News » Used van prices rising. 2015-10-04
It’s not just Irelands used house prices that are going up. Just like the lack of houses built since the crash, nobody was buying commercial vehicles and the effects are being keenly felt.
Last week I was in an auction yard in Dublin, just off the Naas road. It was Thursday, which is commercial vehicle night. It is very seldom that I buy anything at auction, but they are a great source of information and a quick way to get a feel on pricing and activity in the sector. The first thing I noticed about the auction was the quality of the stock, frankly it was terrible. I could not find a single van that was modern, low mileage and retail good. This paucity of stock may also have account for the lack of serious bidders, since there was little here to attract them.
Next stop in my Journey was the UK. I did not actually go there but logged into the live auctions to see how things were going across the water. The UK auctions are big affairs and the auctioneers push through vans with barely a pause for air. Wow, quite a collection of vehicles. Modern, clean and retail ready, yes on all counts! However, one slight problem. These auctions in the UK were ending with bids over and above what you could expect to retail the vehicles for here. Basically something was seriously off here. The residuals were too high on the vans.
Now, you would expect me to be delighted with this since we have so many vans and these residuals will result in greater profits. Well, that is not entirely true. Basically all current pricing and tenders are created with this pricing factored in and in the long run should have a neutral effect on us. Basically, the increased residuals will balance out the lower residuals we encountered after the boom where many hire vehicles came in worth far less on the used market than on paper.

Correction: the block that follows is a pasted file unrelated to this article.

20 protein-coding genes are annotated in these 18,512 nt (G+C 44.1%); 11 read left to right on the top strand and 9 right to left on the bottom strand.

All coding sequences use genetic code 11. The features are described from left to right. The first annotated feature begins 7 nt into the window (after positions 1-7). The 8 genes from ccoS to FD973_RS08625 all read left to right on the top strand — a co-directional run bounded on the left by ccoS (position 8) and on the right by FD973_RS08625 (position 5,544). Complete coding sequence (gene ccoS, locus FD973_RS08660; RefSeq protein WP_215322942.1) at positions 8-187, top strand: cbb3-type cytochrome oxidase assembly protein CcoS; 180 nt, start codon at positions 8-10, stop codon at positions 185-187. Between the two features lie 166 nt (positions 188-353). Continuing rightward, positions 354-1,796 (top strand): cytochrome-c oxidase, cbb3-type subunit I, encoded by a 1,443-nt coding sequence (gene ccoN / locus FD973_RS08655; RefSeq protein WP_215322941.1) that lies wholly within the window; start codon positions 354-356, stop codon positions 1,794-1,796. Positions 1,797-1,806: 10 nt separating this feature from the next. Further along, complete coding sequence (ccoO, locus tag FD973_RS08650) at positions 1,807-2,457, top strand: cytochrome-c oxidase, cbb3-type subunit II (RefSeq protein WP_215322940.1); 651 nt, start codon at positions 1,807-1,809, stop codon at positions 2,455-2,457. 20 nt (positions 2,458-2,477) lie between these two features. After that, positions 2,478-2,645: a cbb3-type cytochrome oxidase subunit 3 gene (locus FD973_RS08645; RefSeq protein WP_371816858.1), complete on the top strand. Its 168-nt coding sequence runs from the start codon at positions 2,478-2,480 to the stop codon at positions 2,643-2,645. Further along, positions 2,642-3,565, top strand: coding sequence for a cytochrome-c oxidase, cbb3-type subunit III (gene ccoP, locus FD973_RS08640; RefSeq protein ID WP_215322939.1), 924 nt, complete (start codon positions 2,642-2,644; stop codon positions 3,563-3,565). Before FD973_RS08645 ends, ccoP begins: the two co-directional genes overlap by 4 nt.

Anyway, later in the week I encounter a customer who operates in Terenure, Dublin. He was upbeat in terms of business (Building contractor) and had just purchased a small tipper for his business. The tipper was a Ford Transit T350 with 10ft body. It was a 2008 model with 86,000 miles ( UK import) on the clock. It was quite an attractive little truck and I wished him the best of luck with it. “It was very hard to find a good clean one” he commented before telling me he has paid 9,600 euro plus vat for it. Later, I started to do some figures. The same vehicle in new would be about 25,000 euro plus vat net. Given a six year old unit is nearly worth ten grand the annual depreciation is around 2,500 or 50 euro per week over 6 years. Basically this vehicle is very overpriced by the used market, but this is down to availability. Tippers are a rare vehicle currently and command a premium. Basically this customer, who works his vehicles very hard will be lucky to get 2 years of use from his little truck before major repairs will be needed. I found it difficult to see the logic buying a vehicle this old for what is typically hard work.
A trader who occasionally purchases ex-lease vehicles from us told me this week of some strange changes in the used market. Let me preface this section by remarking that the Irish van buying public are some of the most cautious and predictable consumers out there. This is not meant as a slight, but rather to draw attention to how predictable demand for certain vehicle types are. Anyway, the trader commented that he had recently sold a large number of 2010 Ford Transit T260 short wheelbase units to the trade. A couple of years ago this would never have happened since the Irish consumer usually wants the larger format van. However, since supply is so tight and the premium for large vans is higher the consumer will now consider the hitherto inconceivable.
Which gets me back to the original point. In a market where vehicle supply is very tight and residuals are high, the long term rental option can certainly make more sense than overpaying for a used vehicle which may not be suitable for the type of work that you intend to put it on.